It's not just tokenism, women-run firms perform better

Women in the business world aren't just a public relations fad, Dianne Buckner writes. The experts say there are advantages, and Canada is lagging behind.

Would you go out of your way to hire a company run by women?

In the post-feminist age, on International Women’s Day, it seems like a strange question to ask. Depressing as it is, it seems that despite often being more efficient and cheaper, businesses run by women remain at a disadvantage in obtaining contracts. But let’s not review the usual, depressing statistics regarding inequality.

My point today is that it makes solid business sense to do business with women — and it’s something Americans appear to recognize better than Canadians. I could be wrong, but I have an inkling that Canadians pride themselves on having more tolerant and progressive attitudes than Americans.

Canada lags

However, when it comes to promoting women-owned companies, the U.S. is way out in front. Not only has the federal administration decreed that five per cent of all contract dollars awarded each year go to small businesses run by women, a huge number of American corporations have also embraced the strategy.

"It’s been a very intentional program for a number of years now, and has stepped up in the Obama administration," says Mary Anderson, president of WEConnect Canada, an organization that certifies businesses run by women, so that they can benefit from programs that give under-represented groups a leg up.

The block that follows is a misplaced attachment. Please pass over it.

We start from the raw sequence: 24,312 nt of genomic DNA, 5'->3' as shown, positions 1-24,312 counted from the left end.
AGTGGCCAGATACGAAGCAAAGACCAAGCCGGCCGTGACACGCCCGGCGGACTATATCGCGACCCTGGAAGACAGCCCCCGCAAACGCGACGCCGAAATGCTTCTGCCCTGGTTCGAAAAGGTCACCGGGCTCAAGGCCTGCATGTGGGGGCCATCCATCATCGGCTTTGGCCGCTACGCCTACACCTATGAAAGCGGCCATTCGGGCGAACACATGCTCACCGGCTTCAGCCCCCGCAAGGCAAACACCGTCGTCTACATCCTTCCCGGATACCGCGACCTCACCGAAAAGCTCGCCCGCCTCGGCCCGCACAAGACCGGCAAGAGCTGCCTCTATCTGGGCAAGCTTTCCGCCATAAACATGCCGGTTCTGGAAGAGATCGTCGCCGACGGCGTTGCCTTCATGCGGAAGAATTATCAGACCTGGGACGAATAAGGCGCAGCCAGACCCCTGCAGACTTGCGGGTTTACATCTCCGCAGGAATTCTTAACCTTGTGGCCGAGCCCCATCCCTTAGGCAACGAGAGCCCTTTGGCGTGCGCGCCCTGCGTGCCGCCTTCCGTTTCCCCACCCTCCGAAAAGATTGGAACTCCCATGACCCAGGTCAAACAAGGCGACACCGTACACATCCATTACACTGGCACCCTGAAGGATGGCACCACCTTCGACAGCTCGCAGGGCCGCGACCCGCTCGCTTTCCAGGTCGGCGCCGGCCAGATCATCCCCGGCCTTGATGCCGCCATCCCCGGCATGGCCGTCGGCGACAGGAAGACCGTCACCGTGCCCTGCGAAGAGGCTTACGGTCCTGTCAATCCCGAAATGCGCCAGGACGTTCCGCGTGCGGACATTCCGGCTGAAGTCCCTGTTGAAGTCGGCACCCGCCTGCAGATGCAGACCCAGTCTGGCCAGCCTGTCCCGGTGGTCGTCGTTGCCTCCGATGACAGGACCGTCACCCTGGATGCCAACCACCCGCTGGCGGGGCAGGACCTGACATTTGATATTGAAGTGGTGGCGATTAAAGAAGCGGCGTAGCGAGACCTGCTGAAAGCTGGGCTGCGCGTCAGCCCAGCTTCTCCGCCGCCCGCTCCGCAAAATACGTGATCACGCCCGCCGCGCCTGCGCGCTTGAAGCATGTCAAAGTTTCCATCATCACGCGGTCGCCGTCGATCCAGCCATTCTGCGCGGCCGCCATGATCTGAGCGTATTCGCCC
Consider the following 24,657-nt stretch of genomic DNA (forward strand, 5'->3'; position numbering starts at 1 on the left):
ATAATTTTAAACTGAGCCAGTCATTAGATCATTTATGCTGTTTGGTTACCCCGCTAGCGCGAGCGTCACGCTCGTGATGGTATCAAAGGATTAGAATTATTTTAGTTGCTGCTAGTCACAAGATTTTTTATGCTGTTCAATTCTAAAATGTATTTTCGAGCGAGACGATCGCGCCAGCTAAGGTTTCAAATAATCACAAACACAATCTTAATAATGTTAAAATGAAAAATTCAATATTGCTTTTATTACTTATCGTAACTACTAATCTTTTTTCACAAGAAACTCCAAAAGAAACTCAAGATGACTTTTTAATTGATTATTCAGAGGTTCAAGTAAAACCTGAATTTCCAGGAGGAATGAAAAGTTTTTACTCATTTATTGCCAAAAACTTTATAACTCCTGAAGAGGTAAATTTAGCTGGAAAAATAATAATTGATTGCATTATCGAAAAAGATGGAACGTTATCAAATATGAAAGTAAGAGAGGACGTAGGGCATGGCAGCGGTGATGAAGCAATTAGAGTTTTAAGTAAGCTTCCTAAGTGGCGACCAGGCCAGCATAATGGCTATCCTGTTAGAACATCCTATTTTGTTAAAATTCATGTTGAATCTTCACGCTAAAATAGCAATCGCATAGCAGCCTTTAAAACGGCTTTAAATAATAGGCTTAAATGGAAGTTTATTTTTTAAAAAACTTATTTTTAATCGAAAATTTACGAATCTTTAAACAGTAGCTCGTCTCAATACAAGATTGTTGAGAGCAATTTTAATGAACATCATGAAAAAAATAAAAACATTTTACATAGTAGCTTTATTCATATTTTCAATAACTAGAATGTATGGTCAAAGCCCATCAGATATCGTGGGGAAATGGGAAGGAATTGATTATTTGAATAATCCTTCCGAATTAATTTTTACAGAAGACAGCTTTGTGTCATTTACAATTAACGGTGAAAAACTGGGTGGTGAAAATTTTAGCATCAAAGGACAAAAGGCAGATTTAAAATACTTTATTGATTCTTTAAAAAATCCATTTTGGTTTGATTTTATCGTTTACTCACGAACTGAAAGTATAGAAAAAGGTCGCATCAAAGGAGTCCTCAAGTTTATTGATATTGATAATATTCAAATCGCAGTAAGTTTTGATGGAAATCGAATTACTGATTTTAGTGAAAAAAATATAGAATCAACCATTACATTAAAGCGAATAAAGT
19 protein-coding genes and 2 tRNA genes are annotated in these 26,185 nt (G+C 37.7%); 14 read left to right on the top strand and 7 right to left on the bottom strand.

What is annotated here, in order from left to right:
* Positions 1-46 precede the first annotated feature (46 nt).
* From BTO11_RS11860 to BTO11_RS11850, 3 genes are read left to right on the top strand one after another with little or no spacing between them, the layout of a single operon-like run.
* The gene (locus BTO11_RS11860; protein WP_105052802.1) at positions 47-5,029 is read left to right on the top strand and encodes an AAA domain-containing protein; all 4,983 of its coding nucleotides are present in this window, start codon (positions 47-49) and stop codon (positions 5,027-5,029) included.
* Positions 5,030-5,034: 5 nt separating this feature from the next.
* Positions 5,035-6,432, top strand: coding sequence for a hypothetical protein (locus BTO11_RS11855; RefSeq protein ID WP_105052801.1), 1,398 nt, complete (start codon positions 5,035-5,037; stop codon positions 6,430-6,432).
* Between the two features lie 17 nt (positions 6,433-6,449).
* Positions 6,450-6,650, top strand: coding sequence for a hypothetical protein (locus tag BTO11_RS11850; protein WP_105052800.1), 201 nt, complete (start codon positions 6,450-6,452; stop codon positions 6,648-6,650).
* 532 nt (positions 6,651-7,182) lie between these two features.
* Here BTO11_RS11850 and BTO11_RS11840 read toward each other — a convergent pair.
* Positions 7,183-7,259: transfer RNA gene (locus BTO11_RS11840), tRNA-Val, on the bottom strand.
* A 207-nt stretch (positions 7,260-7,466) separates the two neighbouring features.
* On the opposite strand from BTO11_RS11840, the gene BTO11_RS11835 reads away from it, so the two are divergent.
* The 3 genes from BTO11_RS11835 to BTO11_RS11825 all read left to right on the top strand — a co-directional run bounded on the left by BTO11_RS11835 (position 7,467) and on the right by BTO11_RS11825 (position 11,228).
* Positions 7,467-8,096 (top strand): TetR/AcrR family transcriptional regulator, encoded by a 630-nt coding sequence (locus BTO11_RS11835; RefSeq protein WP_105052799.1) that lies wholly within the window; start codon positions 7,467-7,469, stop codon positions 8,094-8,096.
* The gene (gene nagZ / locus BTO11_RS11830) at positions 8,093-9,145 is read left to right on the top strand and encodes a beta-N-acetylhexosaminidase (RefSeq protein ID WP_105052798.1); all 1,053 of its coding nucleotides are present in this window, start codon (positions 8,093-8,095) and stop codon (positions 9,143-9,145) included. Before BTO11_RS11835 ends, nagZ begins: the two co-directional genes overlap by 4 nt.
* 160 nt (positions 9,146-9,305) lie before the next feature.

"In Canada, there’s no stick from a government perspective," she says. In other words, no one is mandating how government or corporations seek out and hire suppliers.

Seems to me this flies in the face of conventional wisdom, that the U.S. is more focused on a market-driven economy while Canada is over-regulated.
Despite often being more efficient and cheaper, businesses run by women remain at a disadvantage in obtaining contracts, Dianne Buckner writes (iStock)

In this case, that's wrong.

But before we get into a discussion of whether these kinds of diversity programs are brilliant or misguided, let me point out that there is a case to be made that pursuing diversity actually makes business sense.

Indy Sian is in charge of procurement for Telus, one of the Canadian companies Mary Anderson tells me is on the ball with regards to diversity. When asked why this is the case, Sian first tells me about Telus' desire to "give back to the community we live in."

That’s wonderful, of course, but I’m curious to hear if there are any benefits to the bottom line. "We do a lot of data back-up and storage, and we have a lot of geographical locations, from Vancouver to Quebec, so we found a local diverse supplier that was a women-led organization," says Sian, explaining that the usual big corporate suppliers would charge extra for travel time and a variety of other costs.

"If you go to a diverse supplier that’s local, you have now reduced your cost of doing business." He says Telus has set benchmarks for contracting from under-represented suppliers, but he isn’t at liberty to say exactly what they are.

"What I can tell you is when I presented at a conference on this subject, a number of other large firms said we’ve achieved in one year what has taken them two or three years to do. And we’ve done it by measuring our success with diverse procurement, and putting that on the score card for when our executives are evaluated."